The court repeatedly warned the panel that the identity of the victim had nothing to do with the case against Green and that the case revolved solely around the question whether the government had proven beyond a reasonable doubt that Green had committed the crime with which he was charged. Each time the court gave that warning, it asked the prospective juror whether he or she understood that direction and could follow it; each time the juror responded that he or she would disregard the identity of the victim in the case and judge only the strength of the government's case. Without exception, each prospective juror stated that he or she had not formed any impression regarding Green's guilt. See Perry v. Lockhart, 871 F.2d 1384, 1390 (8th Cir.), cert. denied, 493 U.S. 959, 110 S.Ct. 378, 107 L.Ed.2d 363 (1989). Having carefully reviewed the trial transcript, we find no evidence that calls into question the prospective jurors' assertions of impartiality.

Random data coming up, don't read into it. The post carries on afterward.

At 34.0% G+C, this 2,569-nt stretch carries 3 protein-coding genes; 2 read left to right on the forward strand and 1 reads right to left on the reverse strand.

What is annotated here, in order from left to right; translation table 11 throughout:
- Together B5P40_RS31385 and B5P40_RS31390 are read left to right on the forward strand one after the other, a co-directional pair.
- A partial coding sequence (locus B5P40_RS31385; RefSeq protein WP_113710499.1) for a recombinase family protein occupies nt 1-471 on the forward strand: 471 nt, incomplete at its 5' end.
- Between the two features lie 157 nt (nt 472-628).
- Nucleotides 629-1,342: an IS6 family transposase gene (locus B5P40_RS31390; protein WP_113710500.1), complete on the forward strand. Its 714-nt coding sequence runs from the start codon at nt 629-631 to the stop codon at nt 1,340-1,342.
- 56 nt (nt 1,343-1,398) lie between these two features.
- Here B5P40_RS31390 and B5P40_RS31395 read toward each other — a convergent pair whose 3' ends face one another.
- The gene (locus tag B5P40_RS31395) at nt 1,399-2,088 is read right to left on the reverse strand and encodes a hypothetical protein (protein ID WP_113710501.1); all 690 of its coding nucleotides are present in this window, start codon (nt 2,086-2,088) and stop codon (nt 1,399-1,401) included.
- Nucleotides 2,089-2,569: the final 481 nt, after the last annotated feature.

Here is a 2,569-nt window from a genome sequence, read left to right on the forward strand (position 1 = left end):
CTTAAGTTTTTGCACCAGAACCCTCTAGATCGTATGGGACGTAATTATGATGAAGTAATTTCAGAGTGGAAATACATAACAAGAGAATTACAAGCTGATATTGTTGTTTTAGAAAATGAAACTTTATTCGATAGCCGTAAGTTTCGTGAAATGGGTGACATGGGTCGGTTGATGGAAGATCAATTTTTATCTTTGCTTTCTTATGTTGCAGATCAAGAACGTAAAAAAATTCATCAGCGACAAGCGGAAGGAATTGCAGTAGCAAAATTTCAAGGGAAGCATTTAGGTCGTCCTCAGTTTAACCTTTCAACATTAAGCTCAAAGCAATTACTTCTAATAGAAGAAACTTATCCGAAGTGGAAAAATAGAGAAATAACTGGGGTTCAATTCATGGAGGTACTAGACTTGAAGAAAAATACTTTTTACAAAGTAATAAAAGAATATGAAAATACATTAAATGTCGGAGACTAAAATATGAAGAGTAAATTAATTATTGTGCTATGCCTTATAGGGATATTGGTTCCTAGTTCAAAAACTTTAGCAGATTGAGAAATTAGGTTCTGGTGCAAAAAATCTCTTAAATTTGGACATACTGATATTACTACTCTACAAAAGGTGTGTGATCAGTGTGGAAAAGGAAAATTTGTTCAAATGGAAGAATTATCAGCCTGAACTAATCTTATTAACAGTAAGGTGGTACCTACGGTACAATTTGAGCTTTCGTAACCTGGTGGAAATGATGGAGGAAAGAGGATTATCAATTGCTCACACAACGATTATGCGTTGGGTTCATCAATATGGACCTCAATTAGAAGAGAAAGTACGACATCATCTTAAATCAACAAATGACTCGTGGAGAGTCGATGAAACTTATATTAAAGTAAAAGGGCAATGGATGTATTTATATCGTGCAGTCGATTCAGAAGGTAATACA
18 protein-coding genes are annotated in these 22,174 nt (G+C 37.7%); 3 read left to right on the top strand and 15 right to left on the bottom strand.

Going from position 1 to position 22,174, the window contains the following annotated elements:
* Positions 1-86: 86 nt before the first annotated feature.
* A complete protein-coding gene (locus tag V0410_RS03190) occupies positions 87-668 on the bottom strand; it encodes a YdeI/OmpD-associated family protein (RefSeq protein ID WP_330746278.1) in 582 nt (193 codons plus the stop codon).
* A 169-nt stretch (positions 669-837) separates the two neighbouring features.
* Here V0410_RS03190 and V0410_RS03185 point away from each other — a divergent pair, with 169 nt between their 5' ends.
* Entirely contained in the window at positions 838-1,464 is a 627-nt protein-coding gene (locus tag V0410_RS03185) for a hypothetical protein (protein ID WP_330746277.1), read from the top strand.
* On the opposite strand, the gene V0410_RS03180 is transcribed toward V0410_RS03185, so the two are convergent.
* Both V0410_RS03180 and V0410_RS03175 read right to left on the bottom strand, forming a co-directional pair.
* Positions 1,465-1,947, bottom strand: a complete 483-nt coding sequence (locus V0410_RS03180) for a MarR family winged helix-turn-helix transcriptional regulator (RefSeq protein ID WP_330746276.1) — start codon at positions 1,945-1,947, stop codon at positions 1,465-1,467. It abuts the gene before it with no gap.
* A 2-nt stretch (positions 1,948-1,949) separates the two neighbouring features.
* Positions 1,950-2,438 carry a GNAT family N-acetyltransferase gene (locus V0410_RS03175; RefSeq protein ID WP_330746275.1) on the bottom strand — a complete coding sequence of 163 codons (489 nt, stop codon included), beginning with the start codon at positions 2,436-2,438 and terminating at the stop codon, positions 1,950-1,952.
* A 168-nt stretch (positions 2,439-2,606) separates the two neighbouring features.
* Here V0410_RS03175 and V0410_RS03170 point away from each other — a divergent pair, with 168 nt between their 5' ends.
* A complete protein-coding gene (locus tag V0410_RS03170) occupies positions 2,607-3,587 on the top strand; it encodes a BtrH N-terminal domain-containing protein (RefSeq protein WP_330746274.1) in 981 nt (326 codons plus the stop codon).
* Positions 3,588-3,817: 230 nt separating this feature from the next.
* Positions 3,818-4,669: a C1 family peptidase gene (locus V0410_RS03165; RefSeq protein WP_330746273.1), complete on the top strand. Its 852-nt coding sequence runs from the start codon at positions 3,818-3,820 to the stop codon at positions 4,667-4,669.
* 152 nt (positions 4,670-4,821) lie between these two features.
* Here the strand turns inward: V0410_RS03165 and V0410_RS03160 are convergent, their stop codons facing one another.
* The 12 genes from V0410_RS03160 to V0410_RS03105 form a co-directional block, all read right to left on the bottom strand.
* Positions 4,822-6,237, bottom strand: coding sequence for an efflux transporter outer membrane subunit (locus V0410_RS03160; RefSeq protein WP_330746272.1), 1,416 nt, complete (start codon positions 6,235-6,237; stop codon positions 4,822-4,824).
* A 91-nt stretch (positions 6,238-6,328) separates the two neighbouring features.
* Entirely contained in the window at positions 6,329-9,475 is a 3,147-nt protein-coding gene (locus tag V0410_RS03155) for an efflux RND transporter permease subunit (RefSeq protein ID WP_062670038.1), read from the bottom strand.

Despite the fact that none of the jurors had ever even heard of him, Green contends that the pretrial publicity was so intensive and extensive that we may not believe the jurors' answers to the court's probing questions. Green has offered no evidence to support such an allegation or pointed to any portion of the record that suggests an inherent partiality on the jury's part, as he is required to do. Perry, 871 F.2d at 1390 (citing Dobbert v. Florida, 432 U.S. 282, 303, 97 S.Ct. 2290, 2303, 53 L.Ed.2d 344 (1977)). He has not presented to the court any news stories that described the threatening letter or his indictment, much less inflamed the public's opinion to such a degree that the court could not empanel a neutral jury. See id. at 1390-91. Of greatest moment is the fact that Green did not object to the selection of the jury and did not challenge any individual juror for cause. See id. at 1391.